At one time or another, you have probably thought about setting up a PC to work like a kiosk, where the PC is locked down
so a user can only perform a single function. While it’s possible to do so in versions of Windows prior to 8.1, it involves editing the registry and dedicating the PC solely to the task of working as a kiosk.

Windows 8.1‘s new Assigned Access feature allows you to configure a local user account to essentially function in kiosk mode, and it doesn’t even require you to edit the registry or dedicate a PC to the task. Once
you configure an Assigned Access account, a user signed on to that account only
has access to the one Modern app that you specify — the user cannot run any other
application or make any changes to the operating system. Other users can
sign on to the computer and have full access to Windows 8.1.

In this article, I show how to set up Windows 8.1’s
Assigned Access feature. This feature is only available in Windows 8.1 RT, Pro, and Enterprise.

An example situation

A client who runs a real estate
agency wanted to set up a PC in the waiting/conference room for their
customers to scout out neighborhoods where homes were for sale. After doing
some research, we decided on a Dell Inspiron One 23 all-in-one PC with a 23-inch touch screen and Windows 8.1
Pro. I then set up an Assigned Access account and assigned it access to the
Microsoft Bing Maps app.

In addition to allowing customers to use the PC as a kiosk
with the Maps app, real estate agents could sign in with their user accounts
and have access to the full operating system so they could perform other

Create a local account

The Assigned Access account
must be a local account. Creating a user account in Windows 8.1 is a bit
different because Microsoft moved the capability from the User Accounts tool in
Control Panel to the PC Settings in the modern UI. Fortunately, creating a
local account in Windows 8.1 is a fairly straightforward operation in the new
PC Settings interface. 

To begin, point to the lower-right corner of the screen until
the Charms bar appears and then, click Settings. When the Settings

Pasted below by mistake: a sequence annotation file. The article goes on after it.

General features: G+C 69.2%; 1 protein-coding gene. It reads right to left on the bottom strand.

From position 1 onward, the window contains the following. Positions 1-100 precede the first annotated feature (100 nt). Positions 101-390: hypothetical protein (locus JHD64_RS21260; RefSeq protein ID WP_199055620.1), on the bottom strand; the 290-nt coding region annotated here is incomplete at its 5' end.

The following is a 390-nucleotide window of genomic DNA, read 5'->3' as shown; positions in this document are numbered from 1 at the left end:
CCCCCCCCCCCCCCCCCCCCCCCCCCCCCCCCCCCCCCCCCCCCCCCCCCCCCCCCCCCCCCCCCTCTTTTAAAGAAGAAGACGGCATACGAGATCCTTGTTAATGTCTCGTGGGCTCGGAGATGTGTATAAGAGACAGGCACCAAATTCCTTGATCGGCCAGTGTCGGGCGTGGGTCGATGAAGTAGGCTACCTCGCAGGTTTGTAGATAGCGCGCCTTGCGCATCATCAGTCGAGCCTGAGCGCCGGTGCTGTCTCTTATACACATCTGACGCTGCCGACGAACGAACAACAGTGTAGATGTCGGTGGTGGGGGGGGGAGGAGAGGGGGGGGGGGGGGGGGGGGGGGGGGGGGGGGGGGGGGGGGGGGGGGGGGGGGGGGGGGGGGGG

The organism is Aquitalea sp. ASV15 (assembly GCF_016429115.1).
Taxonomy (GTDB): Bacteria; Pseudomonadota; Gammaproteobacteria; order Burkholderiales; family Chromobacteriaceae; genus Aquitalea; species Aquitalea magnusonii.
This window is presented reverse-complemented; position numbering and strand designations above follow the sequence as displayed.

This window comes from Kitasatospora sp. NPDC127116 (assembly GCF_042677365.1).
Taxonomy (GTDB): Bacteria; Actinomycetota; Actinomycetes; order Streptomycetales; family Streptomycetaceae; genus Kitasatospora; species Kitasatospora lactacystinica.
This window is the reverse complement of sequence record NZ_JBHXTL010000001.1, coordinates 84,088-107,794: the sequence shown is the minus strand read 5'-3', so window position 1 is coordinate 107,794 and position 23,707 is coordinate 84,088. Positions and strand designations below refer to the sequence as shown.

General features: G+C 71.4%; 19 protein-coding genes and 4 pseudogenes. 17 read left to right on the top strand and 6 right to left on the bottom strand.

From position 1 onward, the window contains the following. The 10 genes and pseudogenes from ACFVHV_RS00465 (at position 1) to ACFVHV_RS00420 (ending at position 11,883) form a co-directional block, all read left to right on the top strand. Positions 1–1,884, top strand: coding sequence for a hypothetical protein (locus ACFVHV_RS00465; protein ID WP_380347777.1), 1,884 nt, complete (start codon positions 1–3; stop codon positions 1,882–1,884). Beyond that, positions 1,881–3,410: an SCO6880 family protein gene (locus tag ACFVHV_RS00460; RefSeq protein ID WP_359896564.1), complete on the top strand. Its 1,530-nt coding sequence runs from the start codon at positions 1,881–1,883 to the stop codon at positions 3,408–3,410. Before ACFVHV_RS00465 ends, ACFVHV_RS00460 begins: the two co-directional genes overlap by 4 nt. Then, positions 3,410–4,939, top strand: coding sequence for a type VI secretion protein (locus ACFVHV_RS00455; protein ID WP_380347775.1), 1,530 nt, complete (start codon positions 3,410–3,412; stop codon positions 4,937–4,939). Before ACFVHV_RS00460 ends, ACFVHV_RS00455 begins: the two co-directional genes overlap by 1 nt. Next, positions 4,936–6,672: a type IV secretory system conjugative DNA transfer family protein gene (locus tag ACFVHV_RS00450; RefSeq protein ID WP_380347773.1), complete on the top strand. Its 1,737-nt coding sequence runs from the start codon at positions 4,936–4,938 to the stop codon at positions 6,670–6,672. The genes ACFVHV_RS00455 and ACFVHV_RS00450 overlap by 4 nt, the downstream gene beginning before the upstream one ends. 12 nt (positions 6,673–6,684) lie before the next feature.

bar appears, click Change PC Settings (Figure A).

Figure A



Once you access the Charms bar, you can get to the Change PC Settings

In a moment, you’ll see the PC Settings bar slide out, and you’ll select the Accounts command. When the Accounts window appears, select
Other Accounts from the menu and then click Add An Account under Manage Other Accounts (Figure B).

Figure B



From PC settings, you’ll access the Accounts tool where you can add a
local account.

When you add an account in Windows 8.1, you’ll be prompted to set up a new user account using an email address as a username.
However, if you look toward the bottom of the screen, you’ll see a link
titled Sign In Without A Microsoft Account (Not Recommended). Click the link, and the Add A User screen will appear. You’re encouraged to create a Microsoft Account, but you should select the Local Account button instead (Figure C). 

Figure C



Microsoft makes it a bit tricky to create a local account.

You’ll be prompted to enter a username, a password, and a password
hint. Then, you’ll click the Next button and click the Finish button to complete the procedure.

Log in to the local account

You need to
log in to the new local account at least once in order to be able to set it up with
Assigned Access. When you do, Windows will set up the account and install all
of the base apps. If you don’t log in, you won’t be able to select any apps for